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‘On top of a monster’  

Energy Minister Jack Keir is launching an aggressive wind energy strategy that could drive New Brunswick to double its entire power supply by 2025 simply with wind power.

Keir told a Saint John conference on Thursday that the province could add as much as 4,500 megawatts of wind power onto the provincial grid by 2025. Keir’s pronouncement is a staggering figure considering NB Power’s total load is now just shy of 4,000 megawatts.

A report by Denmark-based EA Energianalyze’s illustrates a bold future for wind power generation, one that Keir told the Telegraph-Journal editorial board that he embraces.

“Even if they are half right, even if it is 1,250 to 2,000 (megawatts), the opportunities there are wonderful,” Keir said. “Not only for ratepayers of electricity but the environment and a new industry could be built in New Brunswick on this opportunity.”

New Brunswick’s entire electricity load is 3,980 megawatts so if the government added 4,500 megawatts to the grid by 2025 that means it could technically replace all existing generators that power the province. In reality that is impractical because wind generation needs back up power supplies for times when the wind is not blowing and Keir is looking to export some of this power into New England and other Maritime provinces.

There are transmission bottlenecks and legal irritants in New England that must be resolved, but Keir said they can be overcome. The energy minister bristled at the suggestion additional wind power might face intense competition in New England.

“Don’t think we can’t compete. It bothers me when people think New Brunswick can’t compete,” Keir said.

-¦ The Lower Churchill for goodness sakes has to run an underground cable underneath the sea to get to us and the capital costs associated with that are going to be a little bigger than the fact that New Brunswick is located on top of a monster. We are right here. We just shoot it down through Maine. They have to shoot it across how many miles of underwater sea cable.”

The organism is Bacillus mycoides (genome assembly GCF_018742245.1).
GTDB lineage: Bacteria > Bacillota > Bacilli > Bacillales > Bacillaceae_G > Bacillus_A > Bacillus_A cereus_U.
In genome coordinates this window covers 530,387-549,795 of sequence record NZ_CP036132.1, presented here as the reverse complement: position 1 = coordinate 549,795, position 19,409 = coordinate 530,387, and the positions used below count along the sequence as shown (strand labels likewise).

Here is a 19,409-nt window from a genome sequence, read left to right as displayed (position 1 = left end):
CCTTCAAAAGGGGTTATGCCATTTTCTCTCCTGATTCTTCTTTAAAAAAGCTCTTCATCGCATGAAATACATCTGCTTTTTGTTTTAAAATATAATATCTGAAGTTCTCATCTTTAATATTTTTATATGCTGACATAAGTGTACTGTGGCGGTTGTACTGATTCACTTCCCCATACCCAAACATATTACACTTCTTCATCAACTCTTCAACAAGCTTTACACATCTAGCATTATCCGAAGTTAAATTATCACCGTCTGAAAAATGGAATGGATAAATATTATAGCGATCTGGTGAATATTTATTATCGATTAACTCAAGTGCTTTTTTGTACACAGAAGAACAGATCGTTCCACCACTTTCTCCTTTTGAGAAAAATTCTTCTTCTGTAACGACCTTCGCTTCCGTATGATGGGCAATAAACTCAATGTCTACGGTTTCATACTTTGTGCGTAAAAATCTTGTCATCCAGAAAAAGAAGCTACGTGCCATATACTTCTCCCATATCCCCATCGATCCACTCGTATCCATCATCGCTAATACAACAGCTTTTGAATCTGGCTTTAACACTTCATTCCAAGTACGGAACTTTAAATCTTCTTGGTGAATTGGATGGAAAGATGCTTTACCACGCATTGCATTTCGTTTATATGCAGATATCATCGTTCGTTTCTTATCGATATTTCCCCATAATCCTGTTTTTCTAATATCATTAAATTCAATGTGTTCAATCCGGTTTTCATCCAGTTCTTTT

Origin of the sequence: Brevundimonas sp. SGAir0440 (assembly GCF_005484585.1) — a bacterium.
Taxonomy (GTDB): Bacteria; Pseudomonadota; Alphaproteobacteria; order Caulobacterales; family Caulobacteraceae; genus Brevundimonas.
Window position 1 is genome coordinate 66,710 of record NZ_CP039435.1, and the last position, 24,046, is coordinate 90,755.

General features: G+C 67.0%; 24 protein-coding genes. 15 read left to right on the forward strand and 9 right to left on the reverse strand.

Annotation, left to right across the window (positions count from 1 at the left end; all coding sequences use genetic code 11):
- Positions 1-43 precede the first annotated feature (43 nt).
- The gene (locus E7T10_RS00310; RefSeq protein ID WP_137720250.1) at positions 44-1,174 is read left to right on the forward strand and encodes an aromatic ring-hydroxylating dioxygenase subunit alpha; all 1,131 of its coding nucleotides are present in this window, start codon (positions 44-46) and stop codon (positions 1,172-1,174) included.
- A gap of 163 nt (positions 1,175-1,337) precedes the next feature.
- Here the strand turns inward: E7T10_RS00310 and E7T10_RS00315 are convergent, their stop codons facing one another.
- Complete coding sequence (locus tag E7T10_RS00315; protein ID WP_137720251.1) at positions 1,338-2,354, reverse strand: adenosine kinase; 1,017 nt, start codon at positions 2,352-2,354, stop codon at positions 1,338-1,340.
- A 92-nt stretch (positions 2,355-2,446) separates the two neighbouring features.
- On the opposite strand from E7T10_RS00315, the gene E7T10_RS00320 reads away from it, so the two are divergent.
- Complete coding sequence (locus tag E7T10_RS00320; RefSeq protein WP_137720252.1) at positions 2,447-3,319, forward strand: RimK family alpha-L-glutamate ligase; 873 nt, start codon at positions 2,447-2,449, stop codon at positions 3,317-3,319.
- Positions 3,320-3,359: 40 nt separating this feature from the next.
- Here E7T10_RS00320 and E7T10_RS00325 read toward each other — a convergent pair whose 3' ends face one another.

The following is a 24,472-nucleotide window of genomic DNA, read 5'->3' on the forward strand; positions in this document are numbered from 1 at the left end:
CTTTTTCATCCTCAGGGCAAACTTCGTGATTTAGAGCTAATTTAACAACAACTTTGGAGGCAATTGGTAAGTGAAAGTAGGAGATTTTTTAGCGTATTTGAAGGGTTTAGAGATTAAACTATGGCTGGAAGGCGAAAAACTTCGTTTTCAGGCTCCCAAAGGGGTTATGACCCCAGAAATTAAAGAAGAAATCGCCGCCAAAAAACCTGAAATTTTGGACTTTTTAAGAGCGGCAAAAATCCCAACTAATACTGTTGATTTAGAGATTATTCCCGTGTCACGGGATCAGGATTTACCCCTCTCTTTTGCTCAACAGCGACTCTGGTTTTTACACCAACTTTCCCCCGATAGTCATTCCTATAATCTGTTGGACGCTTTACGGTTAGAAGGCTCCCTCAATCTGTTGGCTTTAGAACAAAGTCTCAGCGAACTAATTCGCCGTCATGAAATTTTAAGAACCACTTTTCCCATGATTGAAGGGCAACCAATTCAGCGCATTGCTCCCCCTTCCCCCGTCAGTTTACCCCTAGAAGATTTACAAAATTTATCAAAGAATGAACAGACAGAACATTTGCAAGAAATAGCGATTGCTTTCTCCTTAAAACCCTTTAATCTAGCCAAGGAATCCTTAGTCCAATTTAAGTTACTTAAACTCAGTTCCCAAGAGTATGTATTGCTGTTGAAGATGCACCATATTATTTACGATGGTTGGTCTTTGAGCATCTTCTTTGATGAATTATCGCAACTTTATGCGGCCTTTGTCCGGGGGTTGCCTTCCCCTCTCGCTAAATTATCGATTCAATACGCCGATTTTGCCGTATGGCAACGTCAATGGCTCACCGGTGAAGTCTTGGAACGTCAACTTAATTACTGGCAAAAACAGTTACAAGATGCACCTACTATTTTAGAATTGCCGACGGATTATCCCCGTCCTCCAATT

Despite the transmission obstacles, the economics of wind power are improving as the price of oil escalates deeper into uncharted territory.

Guided by the assumption oil stays near $120 a barrel, Kaare Sandholt, a partner with EA Energianalyse, said it is viable to switch to wind generators and turn off traditional thermal stations.

“So it is a good basis to build new nuclear or wind power to replace existing oil-fired, coal-fired and natural gas-fired power plants,” Sandholt said.

It is premature to begin discussing whether New Brunswick’s thermal generators are vulnerable. That picture will become clear when the province learns of the future costs of carbon dioxide emissions and carbon capture technology.

Yves Gagnon, the K.C. Irving Chair in Sustainable Development at the Université de Moncton, said Keir is signaling an important shift in the province’s renewable energy future. And Gagnon’s work on mapping the province’s wind regime indicates that 4,500 megawatts is one-tenth of the potential resource.

“What the minister presented is a bold vision that is realistic and that will contribute to making New Brunswick a true energy hub in the sense that all regions of New Brunswick will participate in being that energy hub,” Gagnon said.

New Brunswick is on pace to plug 400 megawatts of wind into its power grid by 2010, a target that is already ahead of its original schedule. Only one year ago, the New Brunswick System Operator indicated a cap should be placed on wind power to allow study on how that electricity source impacts system reliability.

Now the NBSO is squarely behind the studies and enthusiasm for this new wind regime. Keir admits wind has not always been a mainstream power option and there has been some reticence in the past over moving too quickly with it.

“The NBSO saw the opportunity, saw what could be done here and pushed forward aggressively and maybe dragging NB Power along kicking and screaming. But I can tell you now they are not kicking and screaming any more everyone sees the opportunity,” he said.

Michel Losier, the managing director of corporate affairs for NB Power, said the corporation is working in tandem with the government and NBSO on the wind file.

“We are talking the longer term, there are a series of studies that will be undertaken on export potential and grid integration. There is a lot of work to be done on this file,” Losier said.

Daniel McHardie


16 May 2008

This article is the work of the source indicated. Any opinions expressed in it are not necessarily those of National Wind Watch.

The copyright of this article resides with the author or publisher indicated. As part of its noncommercial effort to present the environmental, social, scientific, and economic issues of large-scale wind power development to a global audience seeking such information, National Wind Watch endeavors to observe “fair use” as provided for in section 107 of U.S. Copyright Law and similar “fair dealing” provisions of the copyright laws of other nations. Send requests to excerpt, general inquiries, and comments via e-mail.

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